That feedback largely came from small group discussions JG Consulting organized with trustees, principals and staff, teachers union members and students. Local officials, including Precinct 3 County Commissioner Iliana Holguin, who represents the Lower Valley, and members of the Socorro City Council, also took part. The firm additionally solicited input through online surveys, which remain open.
The three community forums the firm held earlier this month drew only three people, and only two trustees were present: Paul Guerra and Cynthia Najera. (James Guerra and Paul Guerra are not related.)
Such low turnout isn’t unusual during the pandemic and in the run-up to winter break, James Guerra said. He said he doesn’t read anything into the lack of public feedback, and considers the more than 600 survey responses a success.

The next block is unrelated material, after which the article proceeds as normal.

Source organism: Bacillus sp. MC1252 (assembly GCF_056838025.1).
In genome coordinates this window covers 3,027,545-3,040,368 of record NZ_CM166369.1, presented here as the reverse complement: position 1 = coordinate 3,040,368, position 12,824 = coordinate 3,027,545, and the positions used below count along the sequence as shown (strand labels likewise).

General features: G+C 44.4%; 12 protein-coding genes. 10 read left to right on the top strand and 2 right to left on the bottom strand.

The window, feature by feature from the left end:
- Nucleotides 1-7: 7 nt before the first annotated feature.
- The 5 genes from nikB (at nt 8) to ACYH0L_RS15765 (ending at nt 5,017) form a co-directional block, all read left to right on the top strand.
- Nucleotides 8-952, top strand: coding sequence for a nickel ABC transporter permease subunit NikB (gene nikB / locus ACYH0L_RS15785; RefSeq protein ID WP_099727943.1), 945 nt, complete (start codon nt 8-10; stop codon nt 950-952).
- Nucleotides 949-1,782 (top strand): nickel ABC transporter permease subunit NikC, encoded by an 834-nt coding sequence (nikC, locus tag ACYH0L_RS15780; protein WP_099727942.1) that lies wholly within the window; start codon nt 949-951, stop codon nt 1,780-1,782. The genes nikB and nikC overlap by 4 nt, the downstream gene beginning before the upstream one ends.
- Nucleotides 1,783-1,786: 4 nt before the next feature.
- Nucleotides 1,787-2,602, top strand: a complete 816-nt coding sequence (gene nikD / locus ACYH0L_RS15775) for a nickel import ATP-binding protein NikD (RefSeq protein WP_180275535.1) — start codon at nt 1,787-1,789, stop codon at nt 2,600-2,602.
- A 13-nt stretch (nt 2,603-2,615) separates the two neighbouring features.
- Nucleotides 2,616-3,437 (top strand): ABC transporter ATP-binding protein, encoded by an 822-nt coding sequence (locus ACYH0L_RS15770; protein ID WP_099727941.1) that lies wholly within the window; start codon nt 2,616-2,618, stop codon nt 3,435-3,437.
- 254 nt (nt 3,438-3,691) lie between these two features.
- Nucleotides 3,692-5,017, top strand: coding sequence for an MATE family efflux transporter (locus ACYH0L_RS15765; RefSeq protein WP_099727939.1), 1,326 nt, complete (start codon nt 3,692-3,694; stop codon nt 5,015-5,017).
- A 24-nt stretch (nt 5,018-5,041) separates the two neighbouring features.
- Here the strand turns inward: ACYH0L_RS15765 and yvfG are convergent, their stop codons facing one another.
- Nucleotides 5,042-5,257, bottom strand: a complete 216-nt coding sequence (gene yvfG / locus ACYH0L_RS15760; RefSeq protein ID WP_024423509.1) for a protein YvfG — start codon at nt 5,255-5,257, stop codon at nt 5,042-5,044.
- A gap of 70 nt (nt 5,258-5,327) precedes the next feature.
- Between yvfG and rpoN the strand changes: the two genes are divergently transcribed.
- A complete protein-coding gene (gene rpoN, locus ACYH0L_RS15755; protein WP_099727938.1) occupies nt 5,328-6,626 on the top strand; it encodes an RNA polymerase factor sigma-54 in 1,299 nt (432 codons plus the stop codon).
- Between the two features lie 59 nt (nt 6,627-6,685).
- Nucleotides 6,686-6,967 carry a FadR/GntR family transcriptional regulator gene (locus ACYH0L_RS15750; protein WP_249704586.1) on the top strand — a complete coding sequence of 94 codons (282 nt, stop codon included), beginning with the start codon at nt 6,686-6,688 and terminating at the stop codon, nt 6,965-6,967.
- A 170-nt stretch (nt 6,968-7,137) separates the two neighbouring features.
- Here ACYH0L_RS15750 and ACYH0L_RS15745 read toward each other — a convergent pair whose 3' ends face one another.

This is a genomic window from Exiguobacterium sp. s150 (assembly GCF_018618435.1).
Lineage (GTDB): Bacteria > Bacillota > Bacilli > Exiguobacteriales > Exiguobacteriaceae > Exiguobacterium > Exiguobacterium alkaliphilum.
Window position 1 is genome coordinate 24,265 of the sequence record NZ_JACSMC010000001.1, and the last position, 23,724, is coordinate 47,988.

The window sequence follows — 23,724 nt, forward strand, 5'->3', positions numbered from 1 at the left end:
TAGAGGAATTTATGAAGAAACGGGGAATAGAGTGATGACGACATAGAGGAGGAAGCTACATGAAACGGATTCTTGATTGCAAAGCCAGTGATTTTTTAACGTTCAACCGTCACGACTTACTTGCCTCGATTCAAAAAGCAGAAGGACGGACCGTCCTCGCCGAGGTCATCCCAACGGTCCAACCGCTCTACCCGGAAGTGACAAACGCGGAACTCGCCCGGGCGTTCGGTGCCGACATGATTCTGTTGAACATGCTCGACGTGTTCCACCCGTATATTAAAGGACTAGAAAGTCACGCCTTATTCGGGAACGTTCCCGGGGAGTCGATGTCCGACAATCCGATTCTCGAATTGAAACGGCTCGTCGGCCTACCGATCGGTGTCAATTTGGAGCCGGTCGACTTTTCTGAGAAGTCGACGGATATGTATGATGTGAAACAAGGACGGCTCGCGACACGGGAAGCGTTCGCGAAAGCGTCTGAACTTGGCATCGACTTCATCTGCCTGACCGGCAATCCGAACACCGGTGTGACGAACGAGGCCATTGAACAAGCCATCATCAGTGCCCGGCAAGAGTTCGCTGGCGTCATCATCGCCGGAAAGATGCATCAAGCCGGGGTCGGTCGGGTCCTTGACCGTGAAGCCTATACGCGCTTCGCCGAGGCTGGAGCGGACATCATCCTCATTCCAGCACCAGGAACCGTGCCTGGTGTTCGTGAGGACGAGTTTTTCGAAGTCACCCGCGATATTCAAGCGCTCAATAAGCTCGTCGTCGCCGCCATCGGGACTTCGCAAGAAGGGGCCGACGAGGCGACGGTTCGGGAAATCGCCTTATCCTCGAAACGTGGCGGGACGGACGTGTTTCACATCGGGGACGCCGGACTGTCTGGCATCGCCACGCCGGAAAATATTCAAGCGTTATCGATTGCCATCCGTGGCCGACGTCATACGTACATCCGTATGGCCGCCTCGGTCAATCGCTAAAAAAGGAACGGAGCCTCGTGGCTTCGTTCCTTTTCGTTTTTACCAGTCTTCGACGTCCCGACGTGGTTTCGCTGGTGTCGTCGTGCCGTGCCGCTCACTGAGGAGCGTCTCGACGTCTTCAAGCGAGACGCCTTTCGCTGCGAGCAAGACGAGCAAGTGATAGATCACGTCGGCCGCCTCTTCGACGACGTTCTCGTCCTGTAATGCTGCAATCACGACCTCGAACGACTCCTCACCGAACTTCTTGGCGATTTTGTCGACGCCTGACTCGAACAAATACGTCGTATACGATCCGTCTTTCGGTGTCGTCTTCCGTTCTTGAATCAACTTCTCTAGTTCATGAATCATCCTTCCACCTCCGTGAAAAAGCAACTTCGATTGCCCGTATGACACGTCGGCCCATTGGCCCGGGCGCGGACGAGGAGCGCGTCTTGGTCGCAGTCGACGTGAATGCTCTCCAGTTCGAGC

The search consultant said his main takeaway from the survey responses and group meetings is that “there’s no sense of complacency. It’s such a high-performing district … but no one is satisfied.”
“There’s this notion that there’s still much more we can do,” he said. The community isn’t looking for someone to come in and revamp district practices that are working, but rather a collaborative leader who will bring fresh ideas and initiatives, he said.
Omar Chavira, a Socorro High School alum, was one of two people at the Dec. 7 forum at the school. The new superintendent must be able to manage the community’s growth, he said.
SISD is El Paso’s only large growing district, though its student population growth is starting to slow.
During his nine-year tenure, Espinoza oversaw the opening of five elementary schools, a middle school and a high school, while his peers in the El Paso and Ysleta independent school districts navigated school closures and consolidations due to declining enrollment.
“It would be neat to see an El Pasoan (hired), but you also want the best person for the job no matter where they’re from,” Chavira said.
Finalist process not set in stone